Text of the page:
Last year I went out of my way to see “Winged Migration” at a theater in Chicago. No regrets, the film was excellent, but turns out I could have saved myself some trouble—a few weeks later it came to Glen Ellyn and stayed for weeks on end. Imagine that, a bird documentary held over.
The popular success of “Winged Migration,” in my view, is just the latest sign that birds are really something special. They can amaze and fascinate people who don’t even think of themselves as birdwatchers. And people are curious about them. I get bird questions all the time from friends and colleagues.
Many of us have taken our curiosity to the next level. We are birdwatchers or “birders” and not afraid to admit it. The hobby is mainstream now, having moved beyond those old stereotypes involving little old ladies in sensible shoes. It’s big business, too. Have you noticed how much space our local hardware stores devote to birdseed, feeders and other supplies? And how about those specialty stores that cater specifically to birders?
These are fairly recent developments. BusinessWeek, in an article titled “Where the Boomers Are Flocking,” reported in 2002 that the American birdwatching population now totals 46 million—up 10 percent from five years before. The U.S. Forest Service rates birding as the fastest growing outdoor activity.
So we know this is big and getting bigger--but why? What makes birdwatching so appealing? It really depends on the person. For some, the best thing about birding may be traveling to new places and adding species to their Life Lists. Others enjoy birding because they can do it from their kitchen window. I like it for each of those reasons, plus a few more:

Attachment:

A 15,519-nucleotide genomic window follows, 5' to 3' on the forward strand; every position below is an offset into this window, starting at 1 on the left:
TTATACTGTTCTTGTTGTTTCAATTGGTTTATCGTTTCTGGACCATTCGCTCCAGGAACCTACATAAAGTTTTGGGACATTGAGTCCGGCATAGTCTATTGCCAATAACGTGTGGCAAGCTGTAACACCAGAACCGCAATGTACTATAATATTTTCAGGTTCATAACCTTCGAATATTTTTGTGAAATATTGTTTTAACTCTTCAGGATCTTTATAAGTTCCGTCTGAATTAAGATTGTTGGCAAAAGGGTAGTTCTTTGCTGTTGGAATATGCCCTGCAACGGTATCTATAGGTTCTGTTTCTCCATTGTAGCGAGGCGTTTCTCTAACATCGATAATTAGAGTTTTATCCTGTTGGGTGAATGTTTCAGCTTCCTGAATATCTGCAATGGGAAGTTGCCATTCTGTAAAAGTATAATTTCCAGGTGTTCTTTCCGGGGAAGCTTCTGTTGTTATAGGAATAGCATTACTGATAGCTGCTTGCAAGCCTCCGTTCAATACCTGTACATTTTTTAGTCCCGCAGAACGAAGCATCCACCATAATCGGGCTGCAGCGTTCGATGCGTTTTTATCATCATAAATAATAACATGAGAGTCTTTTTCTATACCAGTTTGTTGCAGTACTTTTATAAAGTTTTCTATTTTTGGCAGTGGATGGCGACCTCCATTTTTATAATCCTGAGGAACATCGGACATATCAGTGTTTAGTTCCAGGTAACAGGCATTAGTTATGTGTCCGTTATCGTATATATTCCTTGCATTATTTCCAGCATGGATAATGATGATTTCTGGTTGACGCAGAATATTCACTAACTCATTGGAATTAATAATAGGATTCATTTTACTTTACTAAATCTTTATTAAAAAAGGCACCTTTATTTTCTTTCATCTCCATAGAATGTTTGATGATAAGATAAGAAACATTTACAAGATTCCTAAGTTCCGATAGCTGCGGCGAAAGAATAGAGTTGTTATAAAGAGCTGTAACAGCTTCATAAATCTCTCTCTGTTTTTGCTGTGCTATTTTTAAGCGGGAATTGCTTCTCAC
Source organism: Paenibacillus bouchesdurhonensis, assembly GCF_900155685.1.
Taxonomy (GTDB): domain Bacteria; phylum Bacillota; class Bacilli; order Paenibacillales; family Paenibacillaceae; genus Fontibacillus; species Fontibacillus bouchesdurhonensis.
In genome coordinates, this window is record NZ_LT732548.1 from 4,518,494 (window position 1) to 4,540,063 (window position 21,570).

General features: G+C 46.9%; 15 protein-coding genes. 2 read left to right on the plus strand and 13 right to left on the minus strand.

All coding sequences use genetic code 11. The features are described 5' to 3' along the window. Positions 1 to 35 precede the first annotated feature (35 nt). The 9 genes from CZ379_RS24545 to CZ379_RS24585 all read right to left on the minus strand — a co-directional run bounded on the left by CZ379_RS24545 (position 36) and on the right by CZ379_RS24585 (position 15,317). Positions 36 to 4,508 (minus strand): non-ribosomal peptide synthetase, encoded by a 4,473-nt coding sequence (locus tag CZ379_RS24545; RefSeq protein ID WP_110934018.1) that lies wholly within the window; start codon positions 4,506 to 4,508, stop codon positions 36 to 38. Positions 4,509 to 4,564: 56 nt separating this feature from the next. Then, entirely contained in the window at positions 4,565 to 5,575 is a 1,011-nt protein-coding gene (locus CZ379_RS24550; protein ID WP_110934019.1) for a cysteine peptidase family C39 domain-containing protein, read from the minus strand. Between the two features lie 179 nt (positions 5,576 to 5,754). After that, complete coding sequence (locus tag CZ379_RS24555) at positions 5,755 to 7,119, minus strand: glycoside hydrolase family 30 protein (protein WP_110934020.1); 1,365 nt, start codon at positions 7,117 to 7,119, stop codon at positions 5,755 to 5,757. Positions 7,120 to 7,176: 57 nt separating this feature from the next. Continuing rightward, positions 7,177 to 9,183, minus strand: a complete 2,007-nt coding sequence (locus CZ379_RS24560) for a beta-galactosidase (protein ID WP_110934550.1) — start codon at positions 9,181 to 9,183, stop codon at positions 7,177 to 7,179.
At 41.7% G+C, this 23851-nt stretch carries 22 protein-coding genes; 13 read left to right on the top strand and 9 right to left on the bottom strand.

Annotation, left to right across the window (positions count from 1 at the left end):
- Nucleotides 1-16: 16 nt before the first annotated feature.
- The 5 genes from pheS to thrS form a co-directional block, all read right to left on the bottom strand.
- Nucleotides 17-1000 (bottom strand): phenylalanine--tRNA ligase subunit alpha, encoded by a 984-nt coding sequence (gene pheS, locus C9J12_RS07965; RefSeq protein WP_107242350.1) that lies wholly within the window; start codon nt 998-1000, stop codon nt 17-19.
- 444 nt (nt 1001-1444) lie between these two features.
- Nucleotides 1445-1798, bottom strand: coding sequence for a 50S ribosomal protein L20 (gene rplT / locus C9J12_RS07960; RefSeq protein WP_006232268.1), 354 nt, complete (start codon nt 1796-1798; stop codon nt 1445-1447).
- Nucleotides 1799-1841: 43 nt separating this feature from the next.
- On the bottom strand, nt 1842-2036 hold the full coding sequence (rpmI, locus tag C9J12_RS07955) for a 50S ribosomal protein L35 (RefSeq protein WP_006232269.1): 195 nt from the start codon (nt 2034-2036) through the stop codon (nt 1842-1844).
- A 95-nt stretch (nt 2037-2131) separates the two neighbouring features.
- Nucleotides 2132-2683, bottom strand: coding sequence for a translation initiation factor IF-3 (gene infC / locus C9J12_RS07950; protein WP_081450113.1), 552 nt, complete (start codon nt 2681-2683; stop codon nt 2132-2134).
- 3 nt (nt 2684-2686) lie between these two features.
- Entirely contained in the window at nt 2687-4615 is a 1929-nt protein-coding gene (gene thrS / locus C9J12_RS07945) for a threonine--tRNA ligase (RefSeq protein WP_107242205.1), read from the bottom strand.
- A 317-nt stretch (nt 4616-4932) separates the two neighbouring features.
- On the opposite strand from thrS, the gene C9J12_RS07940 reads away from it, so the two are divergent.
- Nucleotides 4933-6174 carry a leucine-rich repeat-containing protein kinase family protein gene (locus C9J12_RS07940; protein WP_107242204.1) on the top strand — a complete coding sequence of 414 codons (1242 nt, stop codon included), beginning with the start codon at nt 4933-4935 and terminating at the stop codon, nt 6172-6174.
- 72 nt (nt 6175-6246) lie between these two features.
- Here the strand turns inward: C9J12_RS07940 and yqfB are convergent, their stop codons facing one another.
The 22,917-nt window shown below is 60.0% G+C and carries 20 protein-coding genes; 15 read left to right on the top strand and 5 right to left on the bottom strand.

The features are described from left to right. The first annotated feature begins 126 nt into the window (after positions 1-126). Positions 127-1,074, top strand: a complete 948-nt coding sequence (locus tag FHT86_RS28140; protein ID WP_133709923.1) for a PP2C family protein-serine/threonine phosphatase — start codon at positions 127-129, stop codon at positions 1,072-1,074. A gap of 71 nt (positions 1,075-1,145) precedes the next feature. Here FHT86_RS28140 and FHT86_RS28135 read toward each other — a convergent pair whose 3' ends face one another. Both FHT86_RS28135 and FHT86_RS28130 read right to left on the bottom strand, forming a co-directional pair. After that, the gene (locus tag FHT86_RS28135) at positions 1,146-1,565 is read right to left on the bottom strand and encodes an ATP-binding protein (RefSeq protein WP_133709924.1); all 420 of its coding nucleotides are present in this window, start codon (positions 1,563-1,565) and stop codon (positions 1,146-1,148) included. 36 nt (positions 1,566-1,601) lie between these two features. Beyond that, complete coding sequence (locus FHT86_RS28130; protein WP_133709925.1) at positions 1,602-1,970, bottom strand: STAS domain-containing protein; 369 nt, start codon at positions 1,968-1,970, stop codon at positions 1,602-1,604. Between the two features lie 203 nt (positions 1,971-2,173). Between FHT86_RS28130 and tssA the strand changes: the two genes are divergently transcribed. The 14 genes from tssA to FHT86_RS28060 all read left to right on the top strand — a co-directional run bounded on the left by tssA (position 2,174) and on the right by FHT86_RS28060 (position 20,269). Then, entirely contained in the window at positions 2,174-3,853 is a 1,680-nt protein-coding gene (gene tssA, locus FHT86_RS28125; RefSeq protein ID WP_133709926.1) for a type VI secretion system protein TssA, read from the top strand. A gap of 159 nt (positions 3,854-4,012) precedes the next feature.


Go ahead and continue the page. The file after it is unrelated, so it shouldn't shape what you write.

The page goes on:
- Birding is simple. The only essential equipment is a decent pair of binoculars and a field guide to help identify what you see. The cotton vest with 27 pockets can come later.
- Birding is convenient. It’s something you can do almost anywhere at any time. I am always looking and listening for birds. I’m so distracted by birds on golf courses that I should probably stop trying to play. Oh, and in the car. (My wife could tell you about that.)
- Birding is like a box of chocolates. Really, at any place and time, you never know what you might see. This is particularly true during the spring and fall migration seasons, when a lot of non-resident birds are passing through Chicagoland. The more time you spend birding, the more you learn to expect the unexpected. Still, I am constantly being surprised, and that’s part of the fun.
- Birding is challenging. Learning to identify birds by sight and sound is the main thing. Then there are challenges like going on field trips in search of particular birds or the game of adding new species to your yard list (hint: watch for flyovers).
- Birding brings us closer to nature. I think most of us would like to feel more connected with the natural world. Birding satisfies that desire and broadens our horizons as well. In the spring, there’s something cool about spotting a scarlet tanager in your maple tree and knowing that a few weeks before it was probably somewhere in Central America.
Copyright 2004 by Jeff Reiter. All rights reserved.